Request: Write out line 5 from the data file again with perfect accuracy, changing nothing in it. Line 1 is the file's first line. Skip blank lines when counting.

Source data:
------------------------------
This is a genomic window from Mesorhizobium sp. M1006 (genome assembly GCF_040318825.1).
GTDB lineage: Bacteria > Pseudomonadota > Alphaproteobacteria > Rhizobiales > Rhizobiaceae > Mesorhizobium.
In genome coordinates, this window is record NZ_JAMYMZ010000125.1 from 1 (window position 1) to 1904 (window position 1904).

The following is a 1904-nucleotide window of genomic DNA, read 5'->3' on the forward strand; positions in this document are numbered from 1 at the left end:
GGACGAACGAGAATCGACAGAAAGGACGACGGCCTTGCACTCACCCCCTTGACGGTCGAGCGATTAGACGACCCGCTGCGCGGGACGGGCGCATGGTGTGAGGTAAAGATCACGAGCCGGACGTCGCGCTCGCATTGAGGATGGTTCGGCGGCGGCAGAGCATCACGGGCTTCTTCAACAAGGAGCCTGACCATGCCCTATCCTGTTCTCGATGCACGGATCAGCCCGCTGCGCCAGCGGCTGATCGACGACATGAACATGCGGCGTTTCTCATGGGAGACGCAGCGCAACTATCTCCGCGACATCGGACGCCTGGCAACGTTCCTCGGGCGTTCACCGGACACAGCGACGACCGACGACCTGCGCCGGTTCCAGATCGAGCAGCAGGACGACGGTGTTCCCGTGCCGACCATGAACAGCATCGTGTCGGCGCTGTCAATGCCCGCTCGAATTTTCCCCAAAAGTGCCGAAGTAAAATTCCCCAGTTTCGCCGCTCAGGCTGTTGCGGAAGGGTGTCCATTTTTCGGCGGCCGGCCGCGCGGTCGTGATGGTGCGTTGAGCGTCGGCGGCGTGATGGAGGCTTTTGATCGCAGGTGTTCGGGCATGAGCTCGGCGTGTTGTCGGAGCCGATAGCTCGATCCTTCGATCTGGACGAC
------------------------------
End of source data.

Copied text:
GGACGAACGAGAATCGACAGAAAGGACGACGGCCTTGCACTCACCCCCTTGACGGTCGAGCGATTAGACGACCCGCTGCGCGGGACGGGCGCATGGTGTGAGGTAAAGATCACGAGCCGGACGTCGCGCTCGCATTGAGGATGGTTCGGCGGCGGCAGAGCATCACGGGCTTCTTCAACAAGGAGCCTGACCATGCCCTATCCTGTTCTCGATGCACGGATCAGCCCGCTGCGCCAGCGGCTGATCGACGACATGAACATGCGGCGTTTCTCATGGGAGACGCAGCGCAACTATCTCCGCGACATCGGACGCCTGGCAACGTTCCTCGGGCGTTCACCGGACACAGCGACGACCGACGACCTGCGCCGGTTCCAGATCGAGCAGCAGGACGACGGTGTTCCCGTGCCGACCATGAACAGCATCGTGTCGGCGCTGTCAATGCCCGCTCGAATTTTCCCCAAAAGTGCCGAAGTAAAATTCCCCAGTTTCGCCGCTCAGGCTGTTGCGGAAGGGTGTCCATTTTTCGGCGGCCGGCCGCGCGGTCGTGATGGTGCGTTGAGCGTCGGCGGCGTGATGGAGGCTTTTGATCGCAGGTGTTCGGGCATGAGCTCGGCGTGTTGTCGGAGCCGATAGCTCGATCCTTCGATCTGGACGAC